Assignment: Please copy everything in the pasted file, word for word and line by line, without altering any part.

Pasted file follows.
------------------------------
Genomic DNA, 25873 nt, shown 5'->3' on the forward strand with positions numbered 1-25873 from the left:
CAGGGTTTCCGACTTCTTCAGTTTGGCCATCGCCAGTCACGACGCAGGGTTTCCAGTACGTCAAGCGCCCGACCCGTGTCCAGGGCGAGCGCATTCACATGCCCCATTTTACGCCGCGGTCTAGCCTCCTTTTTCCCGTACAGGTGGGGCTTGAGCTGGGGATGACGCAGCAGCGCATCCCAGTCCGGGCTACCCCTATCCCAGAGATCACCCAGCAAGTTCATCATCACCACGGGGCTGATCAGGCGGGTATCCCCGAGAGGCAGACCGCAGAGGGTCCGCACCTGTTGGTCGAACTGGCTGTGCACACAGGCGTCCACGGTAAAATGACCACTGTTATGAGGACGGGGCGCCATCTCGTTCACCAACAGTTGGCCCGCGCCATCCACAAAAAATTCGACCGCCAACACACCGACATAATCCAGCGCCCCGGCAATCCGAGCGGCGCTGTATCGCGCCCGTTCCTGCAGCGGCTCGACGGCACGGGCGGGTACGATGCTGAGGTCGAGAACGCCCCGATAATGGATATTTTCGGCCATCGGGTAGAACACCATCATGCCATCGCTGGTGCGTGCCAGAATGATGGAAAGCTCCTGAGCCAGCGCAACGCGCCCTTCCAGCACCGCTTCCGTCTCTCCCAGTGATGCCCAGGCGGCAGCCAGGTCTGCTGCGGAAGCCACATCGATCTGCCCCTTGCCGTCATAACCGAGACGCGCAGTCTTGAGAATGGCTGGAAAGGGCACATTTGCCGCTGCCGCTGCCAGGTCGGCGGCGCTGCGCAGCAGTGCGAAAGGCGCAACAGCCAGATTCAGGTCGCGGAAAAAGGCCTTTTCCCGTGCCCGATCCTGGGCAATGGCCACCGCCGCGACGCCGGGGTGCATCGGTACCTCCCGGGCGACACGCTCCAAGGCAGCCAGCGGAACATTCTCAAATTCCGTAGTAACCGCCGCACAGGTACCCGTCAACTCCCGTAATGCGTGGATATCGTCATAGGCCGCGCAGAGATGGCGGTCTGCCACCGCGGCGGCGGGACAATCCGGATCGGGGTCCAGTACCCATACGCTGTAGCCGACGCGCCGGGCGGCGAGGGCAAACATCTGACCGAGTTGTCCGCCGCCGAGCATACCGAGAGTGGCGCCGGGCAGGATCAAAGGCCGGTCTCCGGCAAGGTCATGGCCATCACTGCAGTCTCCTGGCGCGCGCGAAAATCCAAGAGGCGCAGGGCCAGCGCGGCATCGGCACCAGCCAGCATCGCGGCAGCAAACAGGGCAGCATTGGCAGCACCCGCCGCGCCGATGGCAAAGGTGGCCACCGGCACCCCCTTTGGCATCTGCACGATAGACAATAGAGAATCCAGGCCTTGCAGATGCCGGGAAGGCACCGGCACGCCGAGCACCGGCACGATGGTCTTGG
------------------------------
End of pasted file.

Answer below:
Genomic DNA, 25873 nt, shown 5'->3' on the forward strand with positions numbered 1-25873 from the left:
CAGGGTTTCCGACTTCTTCAGTTTGGCCATCGCCAGTCACGACGCAGGGTTTCCAGTACGTCAAGCGCCCGACCCGTGTCCAGGGCGAGCGCATTCACATGCCCCATTTTACGCCGCGGTCTAGCCTCCTTTTTCCCGTACAGGTGGGGCTTGAGCTGGGGATGACGCAGCAGCGCATCCCAGTCCGGGCTACCCCTATCCCAGAGATCACCCAGCAAGTTCATCATCACCACGGGGCTGATCAGGCGGGTATCCCCGAGAGGCAGACCGCAGAGGGTCCGCACCTGTTGGTCGAACTGGCTGTGCACACAGGCGTCCACGGTAAAATGACCACTGTTATGAGGACGGGGCGCCATCTCGTTCACCAACAGTTGGCCCGCGCCATCCACAAAAAATTCGACCGCCAACACACCGACATAATCCAGCGCCCCGGCAATCCGAGCGGCGCTGTATCGCGCCCGTTCCTGCAGCGGCTCGACGGCACGGGCGGGTACGATGCTGAGGTCGAGAACGCCCCGATAATGGATATTTTCGGCCATCGGGTAGAACACCATCATGCCATCGCTGGTGCGTGCCAGAATGATGGAAAGCTCCTGAGCCAGCGCAACGCGCCCTTCCAGCACCGCTTCCGTCTCTCCCAGTGATGCCCAGGCGGCAGCCAGGTCTGCTGCGGAAGCCACATCGATCTGCCCCTTGCCGTCATAACCGAGACGCGCAGTCTTGAGAATGGCTGGAAAGGGCACATTTGCCGCTGCCGCTGCCAGGTCGGCGGCGCTGCGCAGCAGTGCGAAAGGCGCAACAGCCAGATTCAGGTCGCGGAAAAAGGCCTTTTCCCGTGCCCGATCCTGGGCAATGGCCACCGCCGCGACGCCGGGGTGCATCGGTACCTCCCGGGCGACACGCTCCAAGGCAGCCAGCGGAACATTCTCAAATTCCGTAGTAACCGCCGCACAGGTACCCGTCAACTCCCGTAATGCGTGGATATCGTCATAGGCCGCGCAGAGATGGCGGTCTGCCACCGCGGCGGCGGGACAATCCGGATCGGGGTCCAGTACCCATACGCTGTAGCCGACGCGCCGGGCGGCGAGGGCAAACATCTGACCGAGTTGTCCGCCGCCGAGCATACCGAGAGTGGCGCCGGGCAGGATCAAAGGCCGGTCTCCGGCAAGGTCATGGCCATCACTGCAGTCTCCTGGCGCGCGCGAAAATCCAAGAGGCGCAGGGCCAGCGCGGCATCGGCACCAGCCAGCATCGCGGCAGCAAACAGGGCAGCATTGGCAGCACCCGCCGCGCCGATGGCAAAGGTGGCCACCGGCACCCCCTTTGGCATCTGCACGATAGACAATAGAGAATCCAGGCCTTGCAGATGCCGGGAAGGCACCGGCACGCCGAGCACCGGCACGATGGTCTTGG